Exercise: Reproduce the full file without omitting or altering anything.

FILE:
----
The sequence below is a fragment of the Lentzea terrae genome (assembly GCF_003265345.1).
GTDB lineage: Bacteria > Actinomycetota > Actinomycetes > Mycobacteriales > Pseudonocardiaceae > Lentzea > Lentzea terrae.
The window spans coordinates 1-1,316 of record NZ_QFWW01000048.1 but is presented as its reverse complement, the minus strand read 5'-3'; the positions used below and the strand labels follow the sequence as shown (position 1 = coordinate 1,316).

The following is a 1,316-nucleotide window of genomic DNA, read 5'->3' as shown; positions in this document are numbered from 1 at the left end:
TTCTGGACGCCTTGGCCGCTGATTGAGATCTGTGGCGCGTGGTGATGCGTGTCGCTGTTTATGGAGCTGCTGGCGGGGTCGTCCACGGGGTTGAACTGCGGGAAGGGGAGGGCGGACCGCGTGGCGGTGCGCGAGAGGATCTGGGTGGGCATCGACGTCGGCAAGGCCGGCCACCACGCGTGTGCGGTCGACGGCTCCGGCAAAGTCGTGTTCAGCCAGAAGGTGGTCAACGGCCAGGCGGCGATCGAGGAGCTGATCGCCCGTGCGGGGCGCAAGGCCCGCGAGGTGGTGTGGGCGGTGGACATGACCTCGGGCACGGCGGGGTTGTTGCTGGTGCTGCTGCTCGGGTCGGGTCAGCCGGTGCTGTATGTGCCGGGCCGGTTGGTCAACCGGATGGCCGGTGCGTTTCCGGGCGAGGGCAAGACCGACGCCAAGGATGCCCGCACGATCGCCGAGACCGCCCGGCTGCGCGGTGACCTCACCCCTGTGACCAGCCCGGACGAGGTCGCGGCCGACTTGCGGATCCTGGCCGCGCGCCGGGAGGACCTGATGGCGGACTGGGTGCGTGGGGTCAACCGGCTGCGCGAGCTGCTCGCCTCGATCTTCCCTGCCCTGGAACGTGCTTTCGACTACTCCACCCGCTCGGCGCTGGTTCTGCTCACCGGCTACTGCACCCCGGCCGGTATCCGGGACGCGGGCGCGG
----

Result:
The sequence below is a fragment of the Lentzea terrae genome (assembly GCF_003265345.1).
GTDB lineage: Bacteria > Actinomycetota > Actinomycetes > Mycobacteriales > Pseudonocardiaceae > Lentzea > Lentzea terrae.
The window spans coordinates 1-1,316 of record NZ_QFWW01000048.1 but is presented as its reverse complement, the minus strand read 5'-3'; the positions used below and the strand labels follow the sequence as shown (position 1 = coordinate 1,316).

The following is a 1,316-nucleotide window of genomic DNA, read 5'->3' as shown; positions in this document are numbered from 1 at the left end:
TTCTGGACGCCTTGGCCGCTGATTGAGATCTGTGGCGCGTGGTGATGCGTGTCGCTGTTTATGGAGCTGCTGGCGGGGTCGTCCACGGGGTTGAACTGCGGGAAGGGGAGGGCGGACCGCGTGGCGGTGCGCGAGAGGATCTGGGTGGGCATCGACGTCGGCAAGGCCGGCCACCACGCGTGTGCGGTCGACGGCTCCGGCAAAGTCGTGTTCAGCCAGAAGGTGGTCAACGGCCAGGCGGCGATCGAGGAGCTGATCGCCCGTGCGGGGCGCAAGGCCCGCGAGGTGGTGTGGGCGGTGGACATGACCTCGGGCACGGCGGGGTTGTTGCTGGTGCTGCTGCTCGGGTCGGGTCAGCCGGTGCTGTATGTGCCGGGCCGGTTGGTCAACCGGATGGCCGGTGCGTTTCCGGGCGAGGGCAAGACCGACGCCAAGGATGCCCGCACGATCGCCGAGACCGCCCGGCTGCGCGGTGACCTCACCCCTGTGACCAGCCCGGACGAGGTCGCGGCCGACTTGCGGATCCTGGCCGCGCGCCGGGAGGACCTGATGGCGGACTGGGTGCGTGGGGTCAACCGGCTGCGCGAGCTGCTCGCCTCGATCTTCCCTGCCCTGGAACGTGCTTTCGACTACTCCACCCGCTCGGCGCTGGTTCTGCTCACCGGCTACTGCACCCCGGCCGGTATCCGGGACGCGGGCGCGG